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Here comes the world

Canadian Ski Team member Mike Riddle won the first Dew Tour contest of the season, in December, with a run filled with big spins to the left and right, huge airs and a double flatspin to start. After falling in his first run, Riddle put together a winning run in a contest that featured some of the best skiing the sport has seen. He beat out two-time Winter X SuperPipe champ Simon Dumont, defending champ Kevin Rolland and former medalists Xavier Bertoni and Jossi Wells. But Riddle won't be competing in Friday night's Ski SuperPipe finals. A favorite to medal in the event, Riddle crashed in both his prelim runs and didn't even make the cut. "That just shows how high the level of riding is right now," says three-time Winter X SuperPipe gold medalist Tanner Hall. "Riddle's one of the best athletes in the world, and he was going for it. But he didn't even qualify. It's not about me and Simon anymore. The whole world is skiing at such a high level. It's anybody's game."

For much of Ski SuperPipe's nine-year Winter X history, the podium party was an American affair. Until 2009, only two non-American riders (Candide Thovex and Jon Olsson) claimed gold medals in the event. From 2004-08, either Hall or Simon Dumont stood atop the podium, with a bevy of U.S. riders like Peter Olenick and Colby West slowly catching up to their level. But something happened toward the end of the past decade: The rest of the world started to catch up.

Last year, the French team had access to the only airbag in freeskiing, and the Canadian and New Zealand teams were supported by their national governments. The result: an entirely international podium for the first time since the sport's debut in 2002. "The Canadian and New Zealand governments are behind the freeskiers, and the New Zealand team has a physio who travels with them," says Slopestyle competitor Sammy Carlson, who qualified for Saturday's final in third. "The U.S. is behind the times, but hopefully when they announce ski slopestyle and halfpipe are in the Olympics, that will change."

That is slowly starting to happen. On Jan. 25, the U.S. Ski and Snowboard Association announced the addition of U.S. Freeskiing to their program, which will oversee teams in halfpipe, slopestyle and skicross, and recently added halfpipe to the Grand Prix contest schedule. The move is part of the USSA's preparation for the addition of ski halfpipe and slopestyle to the 2014 Winter Olympic Games in Sochi, Russia. Although the IOC has not officially announced the addition of any new events, the IOC's executive committee gave an encouraging nod to both sports in October and a decision is expected as early as March.

"It's exciting. The Olympics will open doors for a lot of athletes and put skiing on the main stage," Hall says. "But it hasn't been added yet. I think a lot of people are getting excited, but it's not official. We have to wait and see. But if it gets into the Olympics, I am going to go for it. I've come way too far not to." For now, however, Hall -- who is taking time away from competition to get healthy, focus on his music label and "find a life outside of skiing" -- is just like the rest of the crowd, absolutely amazed at the progression that's happened in his sport in only a few short years. Especially across the pond.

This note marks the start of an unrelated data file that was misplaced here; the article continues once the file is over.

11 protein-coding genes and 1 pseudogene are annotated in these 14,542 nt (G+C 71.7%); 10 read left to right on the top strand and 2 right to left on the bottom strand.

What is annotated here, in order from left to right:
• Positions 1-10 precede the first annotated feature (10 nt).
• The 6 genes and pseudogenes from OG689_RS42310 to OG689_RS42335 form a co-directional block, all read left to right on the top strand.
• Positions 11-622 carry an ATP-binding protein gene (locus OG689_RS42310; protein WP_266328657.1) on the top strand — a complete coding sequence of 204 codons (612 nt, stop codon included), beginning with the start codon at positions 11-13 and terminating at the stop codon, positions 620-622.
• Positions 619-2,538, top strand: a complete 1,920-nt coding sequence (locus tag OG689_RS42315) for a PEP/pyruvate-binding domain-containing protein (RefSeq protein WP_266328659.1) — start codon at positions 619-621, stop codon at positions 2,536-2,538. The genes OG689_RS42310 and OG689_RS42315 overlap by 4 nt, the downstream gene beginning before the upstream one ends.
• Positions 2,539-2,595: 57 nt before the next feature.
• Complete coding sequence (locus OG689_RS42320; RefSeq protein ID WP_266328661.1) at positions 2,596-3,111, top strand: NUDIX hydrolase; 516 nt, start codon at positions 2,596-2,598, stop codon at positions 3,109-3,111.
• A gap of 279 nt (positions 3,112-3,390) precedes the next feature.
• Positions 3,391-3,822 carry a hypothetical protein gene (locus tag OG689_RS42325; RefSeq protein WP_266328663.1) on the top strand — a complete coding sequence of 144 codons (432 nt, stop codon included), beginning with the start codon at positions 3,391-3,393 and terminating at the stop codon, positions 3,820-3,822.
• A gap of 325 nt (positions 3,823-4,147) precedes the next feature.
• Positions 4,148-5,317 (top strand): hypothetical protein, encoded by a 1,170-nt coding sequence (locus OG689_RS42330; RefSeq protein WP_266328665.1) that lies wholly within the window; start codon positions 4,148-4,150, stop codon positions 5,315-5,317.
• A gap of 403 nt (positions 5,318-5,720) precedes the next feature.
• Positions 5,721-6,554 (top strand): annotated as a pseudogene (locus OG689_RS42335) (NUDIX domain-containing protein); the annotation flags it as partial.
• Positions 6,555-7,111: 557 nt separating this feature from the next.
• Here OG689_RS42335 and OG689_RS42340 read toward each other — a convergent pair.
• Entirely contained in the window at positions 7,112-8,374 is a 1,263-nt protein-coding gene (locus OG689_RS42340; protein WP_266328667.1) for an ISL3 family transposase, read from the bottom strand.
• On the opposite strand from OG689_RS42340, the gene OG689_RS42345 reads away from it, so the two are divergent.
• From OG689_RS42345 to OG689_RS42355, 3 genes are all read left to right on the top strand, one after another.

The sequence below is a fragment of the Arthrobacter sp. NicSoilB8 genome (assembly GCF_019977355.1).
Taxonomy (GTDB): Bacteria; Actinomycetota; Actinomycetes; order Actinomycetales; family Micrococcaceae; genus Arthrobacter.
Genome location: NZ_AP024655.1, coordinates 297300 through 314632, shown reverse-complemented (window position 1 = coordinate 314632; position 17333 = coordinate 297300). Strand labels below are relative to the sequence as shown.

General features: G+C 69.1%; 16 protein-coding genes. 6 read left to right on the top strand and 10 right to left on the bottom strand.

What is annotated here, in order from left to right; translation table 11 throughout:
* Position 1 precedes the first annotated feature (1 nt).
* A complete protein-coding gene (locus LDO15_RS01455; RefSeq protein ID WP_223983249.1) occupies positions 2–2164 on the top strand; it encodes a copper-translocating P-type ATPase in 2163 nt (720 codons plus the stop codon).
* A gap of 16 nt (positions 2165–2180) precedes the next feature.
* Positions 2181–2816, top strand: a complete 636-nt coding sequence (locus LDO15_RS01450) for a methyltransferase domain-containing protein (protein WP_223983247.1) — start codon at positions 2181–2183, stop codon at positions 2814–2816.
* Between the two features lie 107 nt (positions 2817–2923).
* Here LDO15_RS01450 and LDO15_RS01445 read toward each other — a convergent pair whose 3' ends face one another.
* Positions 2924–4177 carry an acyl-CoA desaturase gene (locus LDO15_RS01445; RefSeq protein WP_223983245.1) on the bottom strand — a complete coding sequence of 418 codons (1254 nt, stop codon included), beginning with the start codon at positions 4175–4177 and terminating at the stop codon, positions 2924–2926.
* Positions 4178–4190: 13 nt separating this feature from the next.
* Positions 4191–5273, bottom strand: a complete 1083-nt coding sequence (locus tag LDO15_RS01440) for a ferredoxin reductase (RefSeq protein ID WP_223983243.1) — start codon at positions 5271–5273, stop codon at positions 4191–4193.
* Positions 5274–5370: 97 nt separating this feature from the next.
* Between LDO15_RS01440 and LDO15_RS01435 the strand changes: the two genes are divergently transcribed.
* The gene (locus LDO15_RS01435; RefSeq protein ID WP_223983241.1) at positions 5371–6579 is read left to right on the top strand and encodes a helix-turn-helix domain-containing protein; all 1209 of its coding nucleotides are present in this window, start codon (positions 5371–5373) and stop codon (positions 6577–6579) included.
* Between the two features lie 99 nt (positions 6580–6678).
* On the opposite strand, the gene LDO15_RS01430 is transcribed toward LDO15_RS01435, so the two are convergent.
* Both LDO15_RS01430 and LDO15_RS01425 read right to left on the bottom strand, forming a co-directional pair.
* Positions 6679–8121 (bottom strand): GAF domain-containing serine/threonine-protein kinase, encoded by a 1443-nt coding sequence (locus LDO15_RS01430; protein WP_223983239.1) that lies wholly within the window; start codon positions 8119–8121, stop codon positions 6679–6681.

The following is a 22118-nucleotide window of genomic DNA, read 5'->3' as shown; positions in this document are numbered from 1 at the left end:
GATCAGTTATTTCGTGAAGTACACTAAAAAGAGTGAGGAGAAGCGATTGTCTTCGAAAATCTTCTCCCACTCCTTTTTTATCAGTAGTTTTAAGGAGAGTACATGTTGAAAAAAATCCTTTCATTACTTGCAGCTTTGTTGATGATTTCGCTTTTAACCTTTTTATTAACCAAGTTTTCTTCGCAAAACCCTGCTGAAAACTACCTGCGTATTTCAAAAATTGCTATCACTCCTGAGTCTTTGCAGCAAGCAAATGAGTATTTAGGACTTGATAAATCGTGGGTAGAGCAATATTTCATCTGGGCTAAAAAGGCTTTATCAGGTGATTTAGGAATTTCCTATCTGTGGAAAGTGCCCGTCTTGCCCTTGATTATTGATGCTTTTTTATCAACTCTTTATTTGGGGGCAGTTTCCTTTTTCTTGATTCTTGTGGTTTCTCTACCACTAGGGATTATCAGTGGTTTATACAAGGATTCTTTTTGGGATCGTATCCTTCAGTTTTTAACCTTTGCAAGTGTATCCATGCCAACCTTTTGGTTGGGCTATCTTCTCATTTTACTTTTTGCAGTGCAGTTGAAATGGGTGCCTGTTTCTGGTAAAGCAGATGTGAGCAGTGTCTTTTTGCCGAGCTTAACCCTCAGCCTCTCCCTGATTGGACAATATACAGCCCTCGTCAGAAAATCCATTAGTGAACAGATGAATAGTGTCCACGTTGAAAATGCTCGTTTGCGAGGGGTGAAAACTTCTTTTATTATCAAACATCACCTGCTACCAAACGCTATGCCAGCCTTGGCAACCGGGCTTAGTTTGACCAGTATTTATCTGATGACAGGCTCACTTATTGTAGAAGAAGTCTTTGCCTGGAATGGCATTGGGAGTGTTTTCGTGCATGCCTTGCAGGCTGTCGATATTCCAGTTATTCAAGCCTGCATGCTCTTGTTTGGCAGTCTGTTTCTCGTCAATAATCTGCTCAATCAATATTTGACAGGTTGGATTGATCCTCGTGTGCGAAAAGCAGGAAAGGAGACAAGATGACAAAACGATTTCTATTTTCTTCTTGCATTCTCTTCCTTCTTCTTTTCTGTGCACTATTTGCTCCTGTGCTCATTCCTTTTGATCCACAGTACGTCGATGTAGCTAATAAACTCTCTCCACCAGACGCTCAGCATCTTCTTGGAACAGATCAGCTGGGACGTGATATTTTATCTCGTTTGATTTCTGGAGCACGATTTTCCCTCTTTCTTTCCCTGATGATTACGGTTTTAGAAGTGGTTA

"The whole world is skiing at such a high level, it's going to be tough for the U.S. guys to rise up. Especially with Kevin Rolland putting together a run like he did [in prelims] last night. He's going to be tough to beat," Hall says. So how, exactly, did the rest of the world catch up so quickly? "The sport is getting bigger and getting more attention, so other countries are putting in bigger and better pipes," he says. "For a long time, the U.S. had the only 22-foot pipes in the world, and when other countries saw what that was doing for U.S. athletes, they started building them. And if anyone has a chance to get in a 22-footer, everyone has a chance to win."

In Friday night's final, it sort of feels that way. Defending champ Rolland added a ton of style to his 2010 run and his double cork 1260 mute grab is the best in the comp, but his run is far from unbeatable. Two Winter X rookies, David Wise and Torin Yater-Wallace, qualified in second and third and landed some of the most crowd-pleasing tricks of the night.

Yater-Wallace is the youngest competitor at Winter X and, if he medals in the event, will be the youngest medalist in Winter X history. He was born one month before the first Winter X Games, 15 years ago, and is an Aspen local. "I've come and watched every year since the X Games have been in Aspen," Yater-Wallace says. "I'd come and watch Simon Dumont and it's crazy to actually be in the contest competing against him. It's always been my dream, to be here with those guys. The day I got my invite, I was freaking out."

To be honest, so is his competition. Hall calls him one of the most talented young skiers he's seen, and he thinks he's a real challenge to Rolland and former champ Simon Dumont, who missed the podium last year for the first time in six years. "Last year was my worst competition season in a long time," says Dumont, who comes into Winter X off a win at the first Dew Tour stop at Breckenridge. "It was discouraging. This year, I'm going to hopefully hold it down in competitions. There is a lot of reason to tune in on Friday night. If you don't watch, you're missing out."